Are You Part Of The “Make Believe Montana”? If Yes, Please Stop
Montana is becoming a place everyone and their mother want to move to, live in, and make all the memories they see on social platforms. The reality is that the whole state is expensive, BUT the true "rural" lifestyle never leaves a person's soul.
There are so many towns in Montana that have so much to offer—yes, some may be a bit farther away from big box stores and you may have to plan ahead for groceries and appointments, but that is part of the reason Montana is excellent; you are able to enjoy the actual countryside.
All these people want to "live the Montana life" but have no idea what it actually takes to live in a rural state. (Rural means country living).
What does it actually take to live in Montana and survive?
@justadudenamednickyBack again, Why you shouldn’t move to Montana♬ original sound - Just a Dude Named Nicky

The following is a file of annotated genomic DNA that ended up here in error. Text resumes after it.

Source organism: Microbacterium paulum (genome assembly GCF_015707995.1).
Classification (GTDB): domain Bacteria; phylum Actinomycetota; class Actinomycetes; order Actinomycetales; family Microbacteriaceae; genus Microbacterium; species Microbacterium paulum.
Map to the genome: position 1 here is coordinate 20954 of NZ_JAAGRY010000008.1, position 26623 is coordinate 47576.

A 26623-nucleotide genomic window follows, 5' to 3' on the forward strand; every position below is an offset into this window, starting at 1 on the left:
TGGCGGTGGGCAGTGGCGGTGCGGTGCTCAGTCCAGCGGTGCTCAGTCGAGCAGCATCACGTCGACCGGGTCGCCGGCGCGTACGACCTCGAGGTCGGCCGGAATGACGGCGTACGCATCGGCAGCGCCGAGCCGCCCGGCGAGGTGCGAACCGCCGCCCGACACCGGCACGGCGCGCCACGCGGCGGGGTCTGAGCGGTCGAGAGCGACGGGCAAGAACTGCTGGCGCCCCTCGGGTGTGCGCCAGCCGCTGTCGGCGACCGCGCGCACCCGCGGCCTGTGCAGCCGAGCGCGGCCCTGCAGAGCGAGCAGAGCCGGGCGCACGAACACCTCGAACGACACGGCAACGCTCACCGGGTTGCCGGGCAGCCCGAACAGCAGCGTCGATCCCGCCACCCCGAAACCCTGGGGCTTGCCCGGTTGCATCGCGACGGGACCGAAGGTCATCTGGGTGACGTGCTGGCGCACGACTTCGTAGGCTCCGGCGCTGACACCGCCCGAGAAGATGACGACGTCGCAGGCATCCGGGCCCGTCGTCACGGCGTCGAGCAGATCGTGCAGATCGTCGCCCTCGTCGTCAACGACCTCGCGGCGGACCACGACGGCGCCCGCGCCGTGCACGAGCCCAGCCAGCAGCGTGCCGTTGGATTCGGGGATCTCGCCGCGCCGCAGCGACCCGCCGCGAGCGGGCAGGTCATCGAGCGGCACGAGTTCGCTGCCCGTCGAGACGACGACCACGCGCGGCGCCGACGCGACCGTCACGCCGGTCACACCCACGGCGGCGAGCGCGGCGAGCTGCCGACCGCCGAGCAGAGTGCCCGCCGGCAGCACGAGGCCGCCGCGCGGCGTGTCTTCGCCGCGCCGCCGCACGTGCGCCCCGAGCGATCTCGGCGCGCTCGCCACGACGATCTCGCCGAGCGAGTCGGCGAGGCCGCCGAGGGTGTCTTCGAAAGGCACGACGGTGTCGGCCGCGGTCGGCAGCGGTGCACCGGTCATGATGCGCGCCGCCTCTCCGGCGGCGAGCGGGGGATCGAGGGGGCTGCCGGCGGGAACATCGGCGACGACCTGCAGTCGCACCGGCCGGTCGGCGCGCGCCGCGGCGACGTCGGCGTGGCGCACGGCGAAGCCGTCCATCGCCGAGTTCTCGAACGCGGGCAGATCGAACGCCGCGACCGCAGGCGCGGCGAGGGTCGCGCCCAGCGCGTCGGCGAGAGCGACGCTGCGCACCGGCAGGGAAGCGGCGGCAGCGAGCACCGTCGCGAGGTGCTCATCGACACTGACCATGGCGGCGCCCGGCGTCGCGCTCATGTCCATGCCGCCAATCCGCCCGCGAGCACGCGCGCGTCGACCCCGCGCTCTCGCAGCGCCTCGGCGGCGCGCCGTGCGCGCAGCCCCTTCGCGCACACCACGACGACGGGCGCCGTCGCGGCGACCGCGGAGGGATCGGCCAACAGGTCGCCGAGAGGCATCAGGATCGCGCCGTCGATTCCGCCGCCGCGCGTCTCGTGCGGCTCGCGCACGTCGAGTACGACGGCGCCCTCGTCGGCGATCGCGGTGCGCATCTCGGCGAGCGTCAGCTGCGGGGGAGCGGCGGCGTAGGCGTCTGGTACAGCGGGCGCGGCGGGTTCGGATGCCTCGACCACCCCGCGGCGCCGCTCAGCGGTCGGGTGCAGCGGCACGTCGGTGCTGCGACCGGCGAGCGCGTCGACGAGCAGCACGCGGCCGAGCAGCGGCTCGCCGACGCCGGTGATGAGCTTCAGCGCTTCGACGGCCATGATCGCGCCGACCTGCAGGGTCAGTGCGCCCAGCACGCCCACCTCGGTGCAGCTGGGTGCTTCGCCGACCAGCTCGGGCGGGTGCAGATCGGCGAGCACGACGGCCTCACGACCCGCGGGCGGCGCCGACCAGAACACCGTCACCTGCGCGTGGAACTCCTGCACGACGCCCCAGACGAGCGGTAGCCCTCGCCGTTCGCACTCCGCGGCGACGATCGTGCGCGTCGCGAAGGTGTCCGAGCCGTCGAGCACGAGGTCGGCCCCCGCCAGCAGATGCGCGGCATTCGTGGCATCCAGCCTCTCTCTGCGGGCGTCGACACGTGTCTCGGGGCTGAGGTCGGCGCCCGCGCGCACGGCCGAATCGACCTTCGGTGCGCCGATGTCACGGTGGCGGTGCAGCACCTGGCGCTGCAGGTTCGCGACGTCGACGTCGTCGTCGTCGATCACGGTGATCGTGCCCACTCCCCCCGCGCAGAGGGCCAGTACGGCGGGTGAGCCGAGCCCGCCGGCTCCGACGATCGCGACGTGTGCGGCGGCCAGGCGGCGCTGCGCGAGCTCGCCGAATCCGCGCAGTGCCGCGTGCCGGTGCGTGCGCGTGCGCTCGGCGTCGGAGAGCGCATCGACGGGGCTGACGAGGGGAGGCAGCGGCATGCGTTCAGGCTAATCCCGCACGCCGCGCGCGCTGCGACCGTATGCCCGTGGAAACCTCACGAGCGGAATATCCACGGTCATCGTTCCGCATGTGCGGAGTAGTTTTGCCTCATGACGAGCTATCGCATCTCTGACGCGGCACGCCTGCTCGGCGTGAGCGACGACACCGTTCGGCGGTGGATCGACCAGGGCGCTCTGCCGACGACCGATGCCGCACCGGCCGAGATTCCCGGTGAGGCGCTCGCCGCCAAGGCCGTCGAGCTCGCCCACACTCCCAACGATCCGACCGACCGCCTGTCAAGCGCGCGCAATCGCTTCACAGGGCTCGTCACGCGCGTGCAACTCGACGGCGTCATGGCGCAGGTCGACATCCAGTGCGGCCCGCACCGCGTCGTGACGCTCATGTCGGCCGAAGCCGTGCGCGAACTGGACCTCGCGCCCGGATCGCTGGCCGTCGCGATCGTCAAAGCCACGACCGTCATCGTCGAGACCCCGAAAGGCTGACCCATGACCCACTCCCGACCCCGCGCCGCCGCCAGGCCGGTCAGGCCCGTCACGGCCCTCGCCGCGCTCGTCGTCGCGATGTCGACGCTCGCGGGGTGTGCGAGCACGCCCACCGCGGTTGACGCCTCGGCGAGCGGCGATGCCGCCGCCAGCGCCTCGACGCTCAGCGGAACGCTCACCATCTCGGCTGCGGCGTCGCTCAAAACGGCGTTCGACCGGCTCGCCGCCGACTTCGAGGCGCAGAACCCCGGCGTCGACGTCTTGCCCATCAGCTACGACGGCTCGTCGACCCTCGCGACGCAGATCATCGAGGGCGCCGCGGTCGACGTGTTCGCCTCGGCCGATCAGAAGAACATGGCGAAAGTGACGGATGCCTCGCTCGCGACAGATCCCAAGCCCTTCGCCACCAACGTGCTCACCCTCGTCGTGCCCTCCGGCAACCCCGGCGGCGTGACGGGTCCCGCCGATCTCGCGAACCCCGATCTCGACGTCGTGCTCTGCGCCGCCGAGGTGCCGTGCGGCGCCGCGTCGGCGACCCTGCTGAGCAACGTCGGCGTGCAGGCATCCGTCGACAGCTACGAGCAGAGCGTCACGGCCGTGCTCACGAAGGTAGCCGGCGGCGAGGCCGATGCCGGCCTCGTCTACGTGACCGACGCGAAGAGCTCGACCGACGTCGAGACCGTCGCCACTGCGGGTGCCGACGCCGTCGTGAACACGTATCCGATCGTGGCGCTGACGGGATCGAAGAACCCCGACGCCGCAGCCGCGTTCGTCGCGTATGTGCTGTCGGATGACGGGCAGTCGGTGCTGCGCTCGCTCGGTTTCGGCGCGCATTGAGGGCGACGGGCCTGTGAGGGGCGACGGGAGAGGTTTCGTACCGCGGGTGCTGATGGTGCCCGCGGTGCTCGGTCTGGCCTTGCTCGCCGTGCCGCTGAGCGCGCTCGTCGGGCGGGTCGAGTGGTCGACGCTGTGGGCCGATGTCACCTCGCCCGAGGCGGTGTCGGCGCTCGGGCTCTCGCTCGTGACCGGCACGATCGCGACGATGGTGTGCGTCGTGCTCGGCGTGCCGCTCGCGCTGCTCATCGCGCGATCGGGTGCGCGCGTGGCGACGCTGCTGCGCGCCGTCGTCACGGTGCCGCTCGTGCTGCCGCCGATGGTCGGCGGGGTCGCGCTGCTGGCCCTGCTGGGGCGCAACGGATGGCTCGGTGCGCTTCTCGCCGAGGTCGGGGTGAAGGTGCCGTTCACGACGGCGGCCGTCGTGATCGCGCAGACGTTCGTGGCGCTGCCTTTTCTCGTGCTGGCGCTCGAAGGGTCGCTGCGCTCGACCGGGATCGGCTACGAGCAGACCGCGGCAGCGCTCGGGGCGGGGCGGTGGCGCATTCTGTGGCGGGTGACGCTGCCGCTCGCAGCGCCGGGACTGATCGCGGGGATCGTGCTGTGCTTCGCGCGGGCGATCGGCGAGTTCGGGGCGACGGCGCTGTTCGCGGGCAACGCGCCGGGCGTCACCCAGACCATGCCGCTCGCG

Weather. You have to be able to deal with all kinds of weather situations: rain, snow, wind, mud, ice—I mean, you name it and Montana has it. If you are thinking of moving here you absolutely need to know how to drive in all types of weather.
Change yourself, not your surroundings. One of the best parts about rural communities is that you can go back 10 years later and the same café is there, the same person is delivering your mail, and your friends from school are now running the family farm. There is a sense of security going back to things being just how they were.
Expect less. I love living in the country. I prefer it over living right in town. Unfortunately, my job requires me to be up super early, and having a teenager in high school, in-town living is what we have to do.
People are moving to towns like Bozeman and Kalispell wanting the country life, then are mad there aren't more stores. Umm...that's not how it works my friends. So if you are going on all the different platforms, watching the latest movies/series that star Montana, and think that is what you are going to have here, you are wrong. Enjoy the views, respect the people, and don't ask for more than what is already planted here.